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Picking an Arduino starter kit and some books

I announced yesterday that my son and I are launching on a “summer of tech” deep learning project using Arduino to sharpen our C programming and electronic circuit building skills.

The first step was to pick an Arduino starter kit and some books to help us along our journey.

Choosing our Arduino Kit

We jumped on to Amazon.com and searched the available kits. There were a ton to choose from with a dizzying array of different microcontrollers, included sensors and devices and other electronic components.

We didn’t want to get too far ahead of ourselves, but we also didn’t want to have too few gizmos to fiddle with. Our considerations for a kit were:

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  • Arduino board model (number of ins/outs, program memory size)
  • Variety of included sensors/devices
  • Included tutorial
  • Completeness of the kit (does it have everything we need to do complete, fun projects?)

We settled on the Elegoo EL-Kit-003 Uno Project Super Starter Kit which includes an Arduino UNO R3 microcontroller, a prototyping board, digital displays, lots of LED’s, resistors and more.

Elegoo EL-Kit-003 Uno Project Super Starter Kit

The UNO R3 is a middle-sized Arduino built on the ATmega328P processor with 32KB of programming memory. The board has 6 analog inputs, 14 digital inputs and 6 digital outputs. The ins and outs are how we connect the microcontroller to sensors and other electronic devices. The UNO will be sufficient while we muddle through the included tutorials and our Arduino books. As we advance, we’ll consider the Mega 2560 controller as it has 256kb of program memory and more inputs/outputs – both of which will support the larger, more complicated projects we hope to complete by the end of the summer.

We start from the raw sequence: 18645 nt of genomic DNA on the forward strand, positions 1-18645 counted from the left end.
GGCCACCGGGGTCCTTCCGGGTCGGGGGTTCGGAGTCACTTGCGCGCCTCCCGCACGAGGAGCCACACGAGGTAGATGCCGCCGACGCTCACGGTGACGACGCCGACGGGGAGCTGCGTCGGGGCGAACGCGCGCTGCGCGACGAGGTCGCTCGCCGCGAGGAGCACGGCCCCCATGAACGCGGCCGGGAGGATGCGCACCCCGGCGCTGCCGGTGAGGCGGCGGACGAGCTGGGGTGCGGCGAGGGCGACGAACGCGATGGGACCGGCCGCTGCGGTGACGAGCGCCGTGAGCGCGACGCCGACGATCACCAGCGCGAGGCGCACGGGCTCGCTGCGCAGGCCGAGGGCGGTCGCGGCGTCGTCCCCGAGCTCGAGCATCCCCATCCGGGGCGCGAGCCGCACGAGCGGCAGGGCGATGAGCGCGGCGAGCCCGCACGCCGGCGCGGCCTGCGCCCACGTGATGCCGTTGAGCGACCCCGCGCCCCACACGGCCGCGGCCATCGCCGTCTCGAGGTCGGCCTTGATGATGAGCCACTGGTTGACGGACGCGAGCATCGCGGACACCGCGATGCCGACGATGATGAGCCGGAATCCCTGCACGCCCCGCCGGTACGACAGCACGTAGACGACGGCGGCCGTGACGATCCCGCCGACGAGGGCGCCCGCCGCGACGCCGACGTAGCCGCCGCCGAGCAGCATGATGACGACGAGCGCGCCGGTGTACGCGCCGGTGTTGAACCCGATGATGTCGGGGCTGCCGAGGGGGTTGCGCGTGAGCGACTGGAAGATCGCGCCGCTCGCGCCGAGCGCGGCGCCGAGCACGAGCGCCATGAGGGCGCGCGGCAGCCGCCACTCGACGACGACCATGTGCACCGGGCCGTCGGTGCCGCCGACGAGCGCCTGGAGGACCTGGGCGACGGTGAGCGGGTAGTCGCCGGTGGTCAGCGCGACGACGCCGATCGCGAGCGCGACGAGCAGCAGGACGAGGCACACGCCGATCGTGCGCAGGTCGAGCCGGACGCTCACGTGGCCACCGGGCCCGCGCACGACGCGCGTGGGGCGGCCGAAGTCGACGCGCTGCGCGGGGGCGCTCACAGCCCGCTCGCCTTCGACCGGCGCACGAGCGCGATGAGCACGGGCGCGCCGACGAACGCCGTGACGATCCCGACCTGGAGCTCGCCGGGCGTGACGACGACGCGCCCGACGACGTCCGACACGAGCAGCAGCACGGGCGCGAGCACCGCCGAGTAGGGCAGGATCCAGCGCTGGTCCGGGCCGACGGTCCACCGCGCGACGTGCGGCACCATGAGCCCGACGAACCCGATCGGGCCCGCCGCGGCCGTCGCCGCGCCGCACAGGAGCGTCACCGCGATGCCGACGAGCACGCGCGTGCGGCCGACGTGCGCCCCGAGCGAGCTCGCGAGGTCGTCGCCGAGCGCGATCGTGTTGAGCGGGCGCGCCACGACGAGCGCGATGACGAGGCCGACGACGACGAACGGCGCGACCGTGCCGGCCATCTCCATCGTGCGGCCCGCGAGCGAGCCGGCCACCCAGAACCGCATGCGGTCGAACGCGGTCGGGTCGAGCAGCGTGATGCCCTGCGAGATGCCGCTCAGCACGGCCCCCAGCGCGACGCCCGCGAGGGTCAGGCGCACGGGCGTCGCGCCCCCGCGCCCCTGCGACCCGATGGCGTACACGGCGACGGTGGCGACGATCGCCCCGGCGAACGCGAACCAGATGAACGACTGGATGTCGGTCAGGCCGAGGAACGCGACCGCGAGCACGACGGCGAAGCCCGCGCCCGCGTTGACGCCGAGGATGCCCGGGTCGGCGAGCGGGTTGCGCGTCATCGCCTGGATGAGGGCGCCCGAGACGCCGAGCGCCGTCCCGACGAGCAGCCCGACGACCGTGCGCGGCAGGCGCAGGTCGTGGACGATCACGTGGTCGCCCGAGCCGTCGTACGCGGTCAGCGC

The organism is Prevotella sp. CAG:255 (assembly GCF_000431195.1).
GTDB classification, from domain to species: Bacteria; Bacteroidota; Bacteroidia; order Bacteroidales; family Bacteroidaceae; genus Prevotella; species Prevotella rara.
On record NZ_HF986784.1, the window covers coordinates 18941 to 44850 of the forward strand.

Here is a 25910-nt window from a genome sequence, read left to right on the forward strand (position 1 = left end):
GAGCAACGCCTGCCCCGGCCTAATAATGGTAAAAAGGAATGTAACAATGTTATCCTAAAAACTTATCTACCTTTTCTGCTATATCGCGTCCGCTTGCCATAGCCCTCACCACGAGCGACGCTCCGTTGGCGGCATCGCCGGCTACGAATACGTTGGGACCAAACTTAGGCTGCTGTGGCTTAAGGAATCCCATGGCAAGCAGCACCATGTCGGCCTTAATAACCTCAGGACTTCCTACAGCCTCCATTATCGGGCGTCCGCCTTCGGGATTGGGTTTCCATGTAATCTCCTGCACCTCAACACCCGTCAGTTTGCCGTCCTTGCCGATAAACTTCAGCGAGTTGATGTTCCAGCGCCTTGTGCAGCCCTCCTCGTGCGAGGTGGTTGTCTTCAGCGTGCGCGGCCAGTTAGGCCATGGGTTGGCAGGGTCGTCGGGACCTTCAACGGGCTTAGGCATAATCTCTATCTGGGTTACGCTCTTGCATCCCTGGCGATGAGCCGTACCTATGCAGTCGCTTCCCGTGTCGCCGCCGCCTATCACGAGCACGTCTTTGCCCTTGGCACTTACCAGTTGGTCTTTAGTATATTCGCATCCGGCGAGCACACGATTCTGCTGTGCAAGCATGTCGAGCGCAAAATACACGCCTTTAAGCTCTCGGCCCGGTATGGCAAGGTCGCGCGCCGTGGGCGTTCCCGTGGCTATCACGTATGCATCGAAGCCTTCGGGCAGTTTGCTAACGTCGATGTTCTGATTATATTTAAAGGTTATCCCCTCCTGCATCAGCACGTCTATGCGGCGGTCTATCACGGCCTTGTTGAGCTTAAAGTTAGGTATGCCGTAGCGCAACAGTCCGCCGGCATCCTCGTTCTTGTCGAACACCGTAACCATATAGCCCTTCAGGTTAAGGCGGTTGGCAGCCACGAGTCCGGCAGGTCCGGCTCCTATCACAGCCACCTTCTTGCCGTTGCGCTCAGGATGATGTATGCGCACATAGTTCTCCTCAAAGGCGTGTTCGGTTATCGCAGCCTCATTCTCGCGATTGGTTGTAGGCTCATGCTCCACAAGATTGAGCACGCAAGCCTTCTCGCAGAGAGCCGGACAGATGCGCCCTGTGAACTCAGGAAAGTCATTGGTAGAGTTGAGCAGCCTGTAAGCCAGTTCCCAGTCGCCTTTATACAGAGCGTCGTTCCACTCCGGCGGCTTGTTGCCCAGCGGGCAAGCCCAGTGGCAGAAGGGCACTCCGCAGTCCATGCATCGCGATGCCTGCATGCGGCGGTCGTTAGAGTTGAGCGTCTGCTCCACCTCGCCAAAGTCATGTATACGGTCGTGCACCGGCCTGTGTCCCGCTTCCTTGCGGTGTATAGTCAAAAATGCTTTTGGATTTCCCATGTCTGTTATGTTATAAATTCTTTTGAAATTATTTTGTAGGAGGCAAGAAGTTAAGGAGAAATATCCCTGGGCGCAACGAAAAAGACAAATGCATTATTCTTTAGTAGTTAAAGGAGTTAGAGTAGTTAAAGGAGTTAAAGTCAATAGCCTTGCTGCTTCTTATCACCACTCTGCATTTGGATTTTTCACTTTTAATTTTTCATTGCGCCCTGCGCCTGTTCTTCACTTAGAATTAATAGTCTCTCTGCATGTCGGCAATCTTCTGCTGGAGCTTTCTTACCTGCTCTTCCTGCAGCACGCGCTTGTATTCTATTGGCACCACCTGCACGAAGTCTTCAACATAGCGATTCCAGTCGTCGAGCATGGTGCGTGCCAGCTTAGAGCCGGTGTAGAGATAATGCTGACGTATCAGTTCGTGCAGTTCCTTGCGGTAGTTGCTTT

The books we chose to learn about Arduino

There are two major skillsets needed to be an effective Arduino hacker-maker. We need to be effective C programmers and skilled circuit designers and builders. We decided to look for books that seemingly focused on one skill or the other.

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For the programming aspect, we picked Richard Blum’s “Arduino Programming in 24 Hours, Sams Teach Yourself“. The book is organized into 24 one-hour “sessions” that teach the basics of C programming for Arduino.

For the building side, we chose Jeremy Blum’s “Exploring Arduino: Tools and Techniques for Engineering Wizardry“.

Follow along

If you want to join along in our “summer of tech” as we delve into the world of Arduino, feel free to pick up the same kit and books we did. I bought the books for my Kindle Oasis, but they are also available in paperback or for digital download.

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About Duncan Idaho

Duncan is a science and technology editor for CDN. Any opinions expressed in his articles are his own and not necessarily shared by CDN, its staff, officers, or their pets.
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